Value investors might become concerned with the fact that goodwill and other intangibles constitute almost a half of the company's total assets, which results in a negative tangible book value per share of about $(9.69) vs. a simple book value of $5.88 - a far cry from the current share price of $22.92.

The book value calculation involved the use of the company's estimates on debt issuance, representing the issuance of $650.0 million in debt at a cost of $15.6 million and a consequent cash transfer of $634.4 million back to RRD. Even though this leaves DFS with a Debt/Equity of about 3.3 as of June 30, 2016, short-term liabilities do not pose any substantial risk. On September 26, 2016, the pricing of 8.250% Senior Notes due 2024 ($300 million) and a $350 million senior secured term loan B facility (LIBOR + 4%, s.t. a LIBOR floor of 1.00%) was announced.

On a less positive note, DFIN has been facing severe cash generation difficulties of late.

Source: made by the author using the data from the company's FORM 10-12B/A filing.

Concluding thoughts on RRD

The table below demonstrates the post-transaction allocation of revenues and expenses between RRD and the spun off companies. Despite retaining the majority of the consolidated company's revenues, RRD fails to keep its share of operating profits proportional. Its operating margins increase to 2.5 from 1.75 percent if one adjusts for the spin-off transaction expenses, however.

Source: made by the author using the data from the company's 8-K.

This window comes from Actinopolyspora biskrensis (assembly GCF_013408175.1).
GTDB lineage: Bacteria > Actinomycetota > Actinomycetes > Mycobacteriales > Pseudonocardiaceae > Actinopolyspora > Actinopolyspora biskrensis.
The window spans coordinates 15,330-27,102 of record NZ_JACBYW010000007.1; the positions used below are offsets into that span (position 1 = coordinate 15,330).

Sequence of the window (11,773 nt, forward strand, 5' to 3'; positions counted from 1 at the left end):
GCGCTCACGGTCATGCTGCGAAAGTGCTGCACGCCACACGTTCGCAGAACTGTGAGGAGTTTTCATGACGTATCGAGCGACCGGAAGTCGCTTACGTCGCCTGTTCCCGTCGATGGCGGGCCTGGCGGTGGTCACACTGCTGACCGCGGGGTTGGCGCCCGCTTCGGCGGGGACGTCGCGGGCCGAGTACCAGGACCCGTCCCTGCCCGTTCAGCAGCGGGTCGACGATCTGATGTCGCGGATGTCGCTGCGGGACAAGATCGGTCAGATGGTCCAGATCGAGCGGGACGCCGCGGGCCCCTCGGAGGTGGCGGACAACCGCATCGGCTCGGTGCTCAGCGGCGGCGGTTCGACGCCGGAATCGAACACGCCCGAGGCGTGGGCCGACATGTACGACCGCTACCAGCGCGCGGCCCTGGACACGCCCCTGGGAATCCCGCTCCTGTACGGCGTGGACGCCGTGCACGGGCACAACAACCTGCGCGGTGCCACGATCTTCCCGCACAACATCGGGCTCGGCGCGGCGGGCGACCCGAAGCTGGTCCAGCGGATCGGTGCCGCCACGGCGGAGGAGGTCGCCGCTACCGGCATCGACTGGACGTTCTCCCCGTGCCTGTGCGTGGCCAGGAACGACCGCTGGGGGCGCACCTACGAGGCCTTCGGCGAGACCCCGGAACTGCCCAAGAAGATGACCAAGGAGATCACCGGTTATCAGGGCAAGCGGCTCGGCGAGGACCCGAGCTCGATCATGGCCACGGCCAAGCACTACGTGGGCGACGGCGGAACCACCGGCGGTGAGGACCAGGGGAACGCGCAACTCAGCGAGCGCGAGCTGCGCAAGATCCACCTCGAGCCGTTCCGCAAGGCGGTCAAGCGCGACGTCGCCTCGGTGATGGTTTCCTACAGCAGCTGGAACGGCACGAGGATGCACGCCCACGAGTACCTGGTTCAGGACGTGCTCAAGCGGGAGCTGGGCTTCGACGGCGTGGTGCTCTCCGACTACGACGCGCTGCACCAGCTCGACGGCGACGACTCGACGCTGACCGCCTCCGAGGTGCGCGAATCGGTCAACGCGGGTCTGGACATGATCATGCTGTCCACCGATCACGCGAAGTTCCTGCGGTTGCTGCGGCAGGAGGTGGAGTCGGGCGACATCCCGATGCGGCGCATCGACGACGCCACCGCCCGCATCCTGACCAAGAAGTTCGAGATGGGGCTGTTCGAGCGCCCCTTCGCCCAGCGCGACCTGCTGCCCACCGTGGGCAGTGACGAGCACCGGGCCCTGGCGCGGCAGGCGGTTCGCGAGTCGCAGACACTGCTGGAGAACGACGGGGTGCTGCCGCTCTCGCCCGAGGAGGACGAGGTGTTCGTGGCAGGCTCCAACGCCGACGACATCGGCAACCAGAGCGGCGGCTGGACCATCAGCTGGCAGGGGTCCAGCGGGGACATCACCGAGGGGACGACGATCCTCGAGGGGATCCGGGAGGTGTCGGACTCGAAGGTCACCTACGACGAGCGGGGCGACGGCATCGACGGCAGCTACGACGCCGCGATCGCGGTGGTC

The pro forma statement of operations from the recent 8-K, which puts the 6-month earnings attributable to the continuing operations of RRD at just $100,000, puts a large emphasis on 2 adjustments:

  • The above-mentioned $24.7 million adjustment related to the spin-off expenses, which is fully justified;
  • A $35.2 million adjustment for the interest expense decrease. According to the 8-K, the adjustment represents the "estimated reduction in interest expense related to approximately $1 billion of debt that the Company tendered in September 2016 or intends to tender in the fourth quarter of 2016."

Source: company's 8-K.

Even though the company has already terminated its debt obligations maturing in 2018 and 2019, it still has to deal with the $250 million 6.125% senior notes due January 15, 2017 and $260 million 7.000% senior notes due February 15, 2022 for the adjustment to be valid.

The majority of the company's businesses are stagnating. However, one should not exclude the possibility of more successful acquisitions such as that of Consolidated Graphics.

Source: made by the author using the data from the company's 10-K.

The issue associated with the negative tangible book value per share is shared by all of the stocks.

Source: made by the author.